Kobe Bryant suffered 30% burns in crash, body identified by his tattoos and trademark 'multicolored court shoes'

An autopsy has revealed how Kobe Bryant died of blunt trauma with fatal brain injuries and 30 percent burns to his body


                            Kobe Bryant suffered 30% burns in crash, body identified by his tattoos and trademark 'multicolored court shoes'
(Getty Images)

An autopsy has revealed how Kobe Bryant died of blunt trauma with fatal brain injuries and 30 percent burns to his body. Forensic examination noted that the NBA legend was "unrecognizable" and could only be differentiated by the tattoos of his wife, kids, and his trademark "multicolored court shoes" the day he died. Kobe, daughter Gianna, and seven others died after their helicopter crashed into a mountainside in Calabasas, California, on January 26, sustaining immediate fatal injuries in the accident.

Reports released by the Los Angeles County Coroner's Office, obtained by ESPN, put into light how brutal the crash was and described broken bones, dismembered body parts, and a stench of fuel on what remains of clothing that burned.

Kobe Bryant #24 of the Los Angeles Lakers and the Western Conference warms up with daughter Gianna Bryant during the NBA All-Star Game 2016 at the Air Canada Centre on February 14, 2016, in Toronto, Ontario. (Getty Images)

The identity of Kobe, 41, one of the most iconic sports figures in Los Angeles, had to be verified by his fingerprints after his body was found in the dirt outside the wreckage of the chopper. Meanwhile, his 13-year-old daughter was found in a ravine on the opposite side, per the autopsy report. The disturbing report made it clear that Bryant and the other passengers had almost certainly suffered an instant death due to blunt trauma. "These injuries are rapidly if not instantly fatal," senior deputy medical examiner Juan Carrillo wrote in Bryant's report.

Although he was unrecognizable, a forensic examination of Kobe's body noted a tattoo of a crown on his right shoulder, above where his wife's name, Vanessa, was inked. The tattoos also noted the names of three of his four daughters, Bianka Bella, Natalie Diamante, and Gianna Maria-Onore, on his lower right arm, and he was wearing his trademark "multicolored court shoes." Examiners found methylphenidate in the basketballer's system. Sold under the brand name Ritalin, it is used to treat attention deficit hyperactivity disorder and narcolepsy.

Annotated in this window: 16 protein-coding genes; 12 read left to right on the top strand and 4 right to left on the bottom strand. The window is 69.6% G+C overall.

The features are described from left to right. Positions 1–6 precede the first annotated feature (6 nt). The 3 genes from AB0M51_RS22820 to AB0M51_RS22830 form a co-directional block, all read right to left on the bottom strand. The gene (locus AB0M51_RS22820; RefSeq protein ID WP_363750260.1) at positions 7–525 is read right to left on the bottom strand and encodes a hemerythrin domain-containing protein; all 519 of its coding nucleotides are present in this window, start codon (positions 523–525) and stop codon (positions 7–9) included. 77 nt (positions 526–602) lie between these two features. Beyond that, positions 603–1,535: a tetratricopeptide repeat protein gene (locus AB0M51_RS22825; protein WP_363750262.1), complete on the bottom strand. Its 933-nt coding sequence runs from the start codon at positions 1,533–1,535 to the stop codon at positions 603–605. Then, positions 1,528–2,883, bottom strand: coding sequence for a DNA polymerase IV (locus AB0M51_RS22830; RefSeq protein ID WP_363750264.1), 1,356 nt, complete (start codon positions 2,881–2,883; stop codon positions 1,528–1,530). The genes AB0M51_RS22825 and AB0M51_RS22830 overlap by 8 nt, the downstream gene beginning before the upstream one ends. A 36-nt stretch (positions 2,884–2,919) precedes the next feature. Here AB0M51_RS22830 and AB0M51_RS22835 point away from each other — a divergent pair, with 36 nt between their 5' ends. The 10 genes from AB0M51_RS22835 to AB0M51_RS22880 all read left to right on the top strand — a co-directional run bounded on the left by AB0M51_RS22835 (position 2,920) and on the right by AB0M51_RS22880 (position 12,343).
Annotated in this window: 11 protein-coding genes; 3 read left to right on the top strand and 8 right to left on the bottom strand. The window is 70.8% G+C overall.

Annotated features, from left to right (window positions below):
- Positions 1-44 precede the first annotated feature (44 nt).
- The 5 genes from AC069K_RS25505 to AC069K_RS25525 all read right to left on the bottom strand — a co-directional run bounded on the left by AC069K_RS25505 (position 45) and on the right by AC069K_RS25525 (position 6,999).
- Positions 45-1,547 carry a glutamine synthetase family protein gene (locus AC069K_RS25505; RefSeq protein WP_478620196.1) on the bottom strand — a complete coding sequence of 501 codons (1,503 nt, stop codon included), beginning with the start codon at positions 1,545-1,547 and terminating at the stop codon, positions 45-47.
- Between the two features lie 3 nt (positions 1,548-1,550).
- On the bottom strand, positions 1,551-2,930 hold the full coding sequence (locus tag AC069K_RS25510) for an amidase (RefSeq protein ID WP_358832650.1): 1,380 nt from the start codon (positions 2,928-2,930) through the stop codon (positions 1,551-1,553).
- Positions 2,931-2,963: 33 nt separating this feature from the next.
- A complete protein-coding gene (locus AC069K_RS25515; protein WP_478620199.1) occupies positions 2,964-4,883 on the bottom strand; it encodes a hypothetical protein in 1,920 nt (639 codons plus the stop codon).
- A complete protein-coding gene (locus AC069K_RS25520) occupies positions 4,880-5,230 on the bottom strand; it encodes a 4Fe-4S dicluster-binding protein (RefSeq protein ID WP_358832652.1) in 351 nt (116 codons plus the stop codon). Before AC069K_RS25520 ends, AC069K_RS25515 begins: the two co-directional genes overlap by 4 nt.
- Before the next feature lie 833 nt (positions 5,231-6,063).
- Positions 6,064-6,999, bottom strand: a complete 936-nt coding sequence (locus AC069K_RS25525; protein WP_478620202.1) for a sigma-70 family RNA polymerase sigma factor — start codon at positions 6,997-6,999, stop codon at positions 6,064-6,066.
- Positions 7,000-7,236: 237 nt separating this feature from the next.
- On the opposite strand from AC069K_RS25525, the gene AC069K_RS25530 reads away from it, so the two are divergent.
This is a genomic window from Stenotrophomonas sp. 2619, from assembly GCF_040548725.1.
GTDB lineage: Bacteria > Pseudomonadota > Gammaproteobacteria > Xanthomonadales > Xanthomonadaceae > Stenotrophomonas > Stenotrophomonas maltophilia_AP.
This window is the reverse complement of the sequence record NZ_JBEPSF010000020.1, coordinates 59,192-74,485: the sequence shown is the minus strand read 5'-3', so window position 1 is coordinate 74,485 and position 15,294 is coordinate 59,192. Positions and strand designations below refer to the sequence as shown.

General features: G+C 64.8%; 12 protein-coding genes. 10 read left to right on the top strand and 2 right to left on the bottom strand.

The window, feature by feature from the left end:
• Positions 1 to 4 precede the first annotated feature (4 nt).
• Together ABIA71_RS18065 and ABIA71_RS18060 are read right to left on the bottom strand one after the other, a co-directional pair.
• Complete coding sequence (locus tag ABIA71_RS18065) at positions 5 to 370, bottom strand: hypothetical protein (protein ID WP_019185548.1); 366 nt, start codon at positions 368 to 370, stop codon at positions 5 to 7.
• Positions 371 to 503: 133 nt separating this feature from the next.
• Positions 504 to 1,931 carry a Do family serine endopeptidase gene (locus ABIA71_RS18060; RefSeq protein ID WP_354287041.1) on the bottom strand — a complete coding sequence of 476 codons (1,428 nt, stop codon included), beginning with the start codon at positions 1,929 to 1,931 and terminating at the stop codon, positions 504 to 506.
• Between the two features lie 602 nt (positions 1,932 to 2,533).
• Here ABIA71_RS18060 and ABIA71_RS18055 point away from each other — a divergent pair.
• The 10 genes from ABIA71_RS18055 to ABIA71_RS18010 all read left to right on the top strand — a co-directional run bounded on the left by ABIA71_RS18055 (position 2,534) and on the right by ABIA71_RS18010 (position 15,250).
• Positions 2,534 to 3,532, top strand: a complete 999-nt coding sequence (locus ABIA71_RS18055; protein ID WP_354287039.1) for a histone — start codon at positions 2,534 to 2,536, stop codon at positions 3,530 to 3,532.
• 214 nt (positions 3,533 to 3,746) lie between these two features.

MEA WorldWide (MEAWW) had previously reported how the autopsy found pilot Ara Zobayan had no alcohol or drugs in his system. Toxicology reports had screened and tested for cocaine, methamphetamine, fentanyl, marijuana, and alcohol, reports from the LA County coroner revealed. The pilot had reportedly been told that he was flying too low only moments before the chopper crashed into a hillside due to dense fog and low visibility. In audio footage obtained by The Sun, the controller can be heard saying, "Two echo x-ray you are still too low for flight following at this time." An investigation was launched to see why the chopper had decided to fly in unfavorable conditions when most air traffic had been grounded over the same. 

In this handout photo provided by the National Transportation Safety Board, an investigator works at the scene of the helicopter crash that killed former NBA star Kobe Bryant and his 13-year-old daughter Gianna on January 27, 2020, in Calabasas, California. (Getty Images)

Ultimately, the crash that killed all nine was considered accidental, but the National Transportation Safety Board has not yet concluded what caused it. They said there was no sign of mechanical failure in the helicopter, a Sikorsky S-76. The agency, however, did highlight that it did not have a terrain awareness and warning system, which signals when an aircraft is in danger of hitting the ground. The NTSB has recommended that the system be mandatory for helicopters, but the Federal Aviation Administration mandates it only for Air Ambulances. Kobe Bryant is the only NBA player whose death caused his team to retire two numbers in his honor. Last month, he was inducted into the Naismith Memorial Basketball Hall of Fame. A ceremony to officiate the same was originally scheduled for late August, although that might be postponed until later owing to the coronavirus pandemic.

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